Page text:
The snow crunched under my feet as I trekked through the snowy hills of Mackenzie King Estate. Normally on a January morning it would be cold, but sun rays and a navy blue Singi Down Jacket kept me warm throughout the hike.
The day began in Fjällräven’s Westboro store. It started with a light breakfast of fresh fruit and hot coffee and a product knowledge seminar on their parkas and outerwear care. It was their parka launch, so they decked out the hikers in their Fjällräven gear and then went for a photoshoot in the snowy Gatineau hills which included Ottawa influencers such a Andrew Szeto, Katie Hession, Dr. Mary M and Roland Bast.
Fjällräven and Rock-It Promotions came together to let the nature lovers use the parkas in the Canadian cold on a hike while getting some cool hiking tips along the way.
The Westboro store is the first in Ottawa and opened in the beginning of July 2019. The company, though, has been around for exactly 60 years and was launched in Sweden by Åke Nordin.
You can find their fox logo on all of their products, since Fjällräven means “Arctic fox” in Swedish.
Nordin started making his products after he was disappointed with how uncomfortable the backpacks were – so he designed his own. The Kånken backpacks became their best-selling product and increased in popularity last summer when the Kånken became the unofficial “VSCO girl backpack”.
Not only is Fjällräven known for their Kånken bags, they are also well known for their parkas. The insulation selection of the parkas varies from synthetic to natural. For synthetic they sell Nuuk and for natural they have Wool Padded Parka, which is one that some people picked to wear for the hike.
“It’s a wool with a cornstarch synthetic insulation inside of it. Pretty much the whole parka is recyclable at the end of its life,” explained Tara Hamilton, manager of Fjällräven Westboro, about the Wool Padded Parka.
Their jackets are made out of G-1000 (a material that is 65 per cent polyester and 35 per cent cotton) which allows for great ventilation and water resistance. The hikers were allowed to have their choice of jacket, the one that most people picked was the Singi Down Jacket W that includes 600 fill goose down.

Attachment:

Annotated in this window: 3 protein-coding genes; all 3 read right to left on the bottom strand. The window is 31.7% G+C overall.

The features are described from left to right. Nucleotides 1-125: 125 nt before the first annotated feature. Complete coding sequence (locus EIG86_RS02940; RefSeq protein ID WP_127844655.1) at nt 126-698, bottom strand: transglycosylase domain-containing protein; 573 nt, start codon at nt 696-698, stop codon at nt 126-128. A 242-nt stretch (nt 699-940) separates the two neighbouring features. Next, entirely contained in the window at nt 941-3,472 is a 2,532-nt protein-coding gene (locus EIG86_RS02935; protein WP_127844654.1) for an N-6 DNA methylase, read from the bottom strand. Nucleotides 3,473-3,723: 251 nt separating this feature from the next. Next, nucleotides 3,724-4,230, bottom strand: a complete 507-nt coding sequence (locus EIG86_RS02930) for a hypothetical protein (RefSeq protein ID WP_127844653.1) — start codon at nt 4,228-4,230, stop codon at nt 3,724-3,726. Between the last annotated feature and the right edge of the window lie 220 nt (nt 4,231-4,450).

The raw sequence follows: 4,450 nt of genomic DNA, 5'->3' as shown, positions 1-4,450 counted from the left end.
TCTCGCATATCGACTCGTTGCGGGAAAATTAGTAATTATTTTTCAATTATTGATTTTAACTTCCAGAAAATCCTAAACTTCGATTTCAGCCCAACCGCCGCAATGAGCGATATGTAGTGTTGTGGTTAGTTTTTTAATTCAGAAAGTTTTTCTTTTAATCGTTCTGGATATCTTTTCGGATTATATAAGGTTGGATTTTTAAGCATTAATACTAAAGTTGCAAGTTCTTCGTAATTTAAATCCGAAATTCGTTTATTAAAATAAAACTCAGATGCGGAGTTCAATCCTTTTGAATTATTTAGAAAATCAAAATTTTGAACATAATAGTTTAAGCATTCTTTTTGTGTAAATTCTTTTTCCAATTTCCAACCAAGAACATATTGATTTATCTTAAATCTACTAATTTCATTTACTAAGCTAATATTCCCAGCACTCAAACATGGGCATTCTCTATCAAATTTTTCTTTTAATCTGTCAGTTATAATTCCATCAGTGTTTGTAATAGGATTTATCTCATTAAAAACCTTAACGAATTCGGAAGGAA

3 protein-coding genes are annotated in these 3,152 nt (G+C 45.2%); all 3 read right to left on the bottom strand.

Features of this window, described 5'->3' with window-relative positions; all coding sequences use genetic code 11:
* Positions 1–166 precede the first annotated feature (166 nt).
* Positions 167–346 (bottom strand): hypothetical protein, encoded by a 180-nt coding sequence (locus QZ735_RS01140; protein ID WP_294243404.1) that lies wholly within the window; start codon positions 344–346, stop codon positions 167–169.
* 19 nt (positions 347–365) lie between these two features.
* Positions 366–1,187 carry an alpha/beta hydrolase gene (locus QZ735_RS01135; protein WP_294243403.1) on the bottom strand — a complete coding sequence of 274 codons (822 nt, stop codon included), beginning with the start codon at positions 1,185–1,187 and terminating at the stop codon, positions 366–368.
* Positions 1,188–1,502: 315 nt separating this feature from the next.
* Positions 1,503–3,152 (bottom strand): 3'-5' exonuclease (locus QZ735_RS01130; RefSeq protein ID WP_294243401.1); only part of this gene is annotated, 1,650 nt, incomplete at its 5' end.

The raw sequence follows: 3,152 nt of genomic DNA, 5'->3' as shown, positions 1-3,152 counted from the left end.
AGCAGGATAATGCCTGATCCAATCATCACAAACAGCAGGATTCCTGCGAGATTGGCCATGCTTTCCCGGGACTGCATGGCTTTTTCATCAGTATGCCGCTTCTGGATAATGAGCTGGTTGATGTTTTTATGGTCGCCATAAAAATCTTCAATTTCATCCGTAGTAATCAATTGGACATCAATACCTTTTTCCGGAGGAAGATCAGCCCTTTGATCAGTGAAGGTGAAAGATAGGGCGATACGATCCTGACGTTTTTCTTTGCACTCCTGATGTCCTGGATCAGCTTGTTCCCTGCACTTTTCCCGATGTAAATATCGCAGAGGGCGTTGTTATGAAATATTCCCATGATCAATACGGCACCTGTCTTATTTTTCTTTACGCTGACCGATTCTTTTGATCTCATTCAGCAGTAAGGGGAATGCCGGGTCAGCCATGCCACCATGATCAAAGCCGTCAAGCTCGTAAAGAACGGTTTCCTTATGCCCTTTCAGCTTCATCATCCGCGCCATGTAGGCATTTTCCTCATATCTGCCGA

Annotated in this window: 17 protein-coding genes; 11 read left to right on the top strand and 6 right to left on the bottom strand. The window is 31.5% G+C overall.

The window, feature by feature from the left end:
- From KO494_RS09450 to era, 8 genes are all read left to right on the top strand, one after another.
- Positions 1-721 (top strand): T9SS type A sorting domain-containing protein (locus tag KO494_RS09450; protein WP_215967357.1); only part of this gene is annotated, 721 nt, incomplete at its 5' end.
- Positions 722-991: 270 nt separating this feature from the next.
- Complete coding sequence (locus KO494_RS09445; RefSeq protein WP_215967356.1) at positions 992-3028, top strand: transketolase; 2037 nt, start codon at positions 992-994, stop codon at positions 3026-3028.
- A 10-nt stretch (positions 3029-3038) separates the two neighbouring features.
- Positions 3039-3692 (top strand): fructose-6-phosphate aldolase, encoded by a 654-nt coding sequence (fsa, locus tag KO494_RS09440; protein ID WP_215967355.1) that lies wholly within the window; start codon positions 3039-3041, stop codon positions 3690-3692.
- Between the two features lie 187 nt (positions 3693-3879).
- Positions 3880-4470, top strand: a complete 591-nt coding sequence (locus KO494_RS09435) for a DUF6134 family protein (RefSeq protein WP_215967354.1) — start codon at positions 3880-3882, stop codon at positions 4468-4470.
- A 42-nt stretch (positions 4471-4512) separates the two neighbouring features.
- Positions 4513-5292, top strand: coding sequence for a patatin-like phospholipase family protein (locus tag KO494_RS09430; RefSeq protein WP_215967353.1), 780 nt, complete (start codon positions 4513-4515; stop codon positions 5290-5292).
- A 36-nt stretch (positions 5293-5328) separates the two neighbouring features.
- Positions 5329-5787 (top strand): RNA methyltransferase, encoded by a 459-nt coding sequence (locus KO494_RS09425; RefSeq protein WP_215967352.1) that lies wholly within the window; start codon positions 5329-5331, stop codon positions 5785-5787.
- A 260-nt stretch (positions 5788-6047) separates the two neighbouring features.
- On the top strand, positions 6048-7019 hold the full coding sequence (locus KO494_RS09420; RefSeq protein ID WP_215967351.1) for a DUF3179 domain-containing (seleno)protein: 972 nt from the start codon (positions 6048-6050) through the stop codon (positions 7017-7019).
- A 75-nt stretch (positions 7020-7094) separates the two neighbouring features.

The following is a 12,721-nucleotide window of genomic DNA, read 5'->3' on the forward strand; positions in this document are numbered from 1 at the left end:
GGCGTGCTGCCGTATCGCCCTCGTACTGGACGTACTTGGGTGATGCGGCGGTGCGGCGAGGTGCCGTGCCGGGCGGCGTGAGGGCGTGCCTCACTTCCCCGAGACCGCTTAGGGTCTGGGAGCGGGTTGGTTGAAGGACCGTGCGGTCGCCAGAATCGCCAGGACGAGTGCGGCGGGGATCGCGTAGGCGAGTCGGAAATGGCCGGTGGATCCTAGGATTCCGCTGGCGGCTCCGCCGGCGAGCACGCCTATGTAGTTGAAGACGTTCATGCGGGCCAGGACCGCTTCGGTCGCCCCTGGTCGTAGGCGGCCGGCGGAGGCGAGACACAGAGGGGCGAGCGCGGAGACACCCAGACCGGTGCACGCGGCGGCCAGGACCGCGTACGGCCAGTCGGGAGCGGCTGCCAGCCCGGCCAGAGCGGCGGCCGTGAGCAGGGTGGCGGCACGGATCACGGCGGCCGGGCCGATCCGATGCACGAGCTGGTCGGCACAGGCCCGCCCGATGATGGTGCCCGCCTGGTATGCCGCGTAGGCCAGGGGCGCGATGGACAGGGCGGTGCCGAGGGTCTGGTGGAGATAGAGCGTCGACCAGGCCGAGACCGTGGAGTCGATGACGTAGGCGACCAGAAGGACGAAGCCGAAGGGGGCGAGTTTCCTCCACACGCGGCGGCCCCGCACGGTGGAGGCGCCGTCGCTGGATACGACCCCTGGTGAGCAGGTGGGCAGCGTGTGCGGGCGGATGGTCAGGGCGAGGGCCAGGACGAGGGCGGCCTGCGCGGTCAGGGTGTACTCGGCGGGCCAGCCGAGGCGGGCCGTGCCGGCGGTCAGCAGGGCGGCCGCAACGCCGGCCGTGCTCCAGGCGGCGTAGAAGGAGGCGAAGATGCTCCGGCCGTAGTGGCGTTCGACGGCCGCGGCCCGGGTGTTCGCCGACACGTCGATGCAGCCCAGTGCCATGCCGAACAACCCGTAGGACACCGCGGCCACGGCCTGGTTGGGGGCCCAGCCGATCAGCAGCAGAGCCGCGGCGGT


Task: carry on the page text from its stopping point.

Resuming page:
There was also a demonstration for how to keep your jacket long-lasting. Bees wax should be put on the shoulders, hood and bottom part of the parka. The wax increases the durability of the garment and also makes it more resistant to rain and wind.
“If you actually have a jacket that’s going to keep you warm, that’s comfortable, that inspires you to get outside because you want to have it on, then I think that’s a big part of it [a good jacket],” says Hamilton.
The snowy hike was led by local hiking experts, Mary Anne Ivison and Vicky Castledine, who run the account HikeAddicts.
They guided everyone throughout the Mackenzie King Estate trail and stopped to talk about key points, such as the cottage-museums that open during the summertime and the ghost tours during the fall.
“[Primer Minister William Lyon] Mackenzie King actually did seances with his dead mother on this property,” says Ivison. “He was very into the supernatural by the way.”
She also explained that the ruins were built by Mackenzie King from different pieces he collected from the Canadian Parliament Buildings, when it burnt down in 1916, and from the British Houses of Parliament, when they were renovated.
“He somehow got them over here and built the beautiful ruins so we’re gonna go see those,” Ivison says. “But he built all of this for Canadian citizens to enjoy and he was a really big component of beautifying nature and bringing it together and wanting people to enjoy it for generations.”
The entire hike took around two hours, with the occasional stop to take photos. Someone who enjoyed the experience was avid hiker and social media influencer, Joey Kidney.
“I think just learning more about the company was kinda cool,” he says. “It wasn’t just like read facts. It’s like, ‘Okay this is how you’re gonna treat your jacket,’ and it was shown and explained as to why you need to do it and when you need to do it which is really cool. And then actually going to test it out was I think the best part.”
Hiking in the wintertime has different rules than summer. It’s more dangerous because it’s slippery and it becomes darker earlier. Ivison says that being prepared is her best winter hiking tip.
“Make sure you have your emergency kit and that someone knows where you’re going and what hike you’re doing because in the winter you never know when temperatures can change. So, I would say being prepared is extra important in the winter because you never know what can happen.”
Castledine says her best tip is to wear layers and lots of them.
“As soon as you start feeling warm – peel back a layer. Don’t wait until you’re sweaty and super uncomfortable because then it’s too late and you’re gonna get a chill. So as soon as you feel like your body is warming up – layer down.”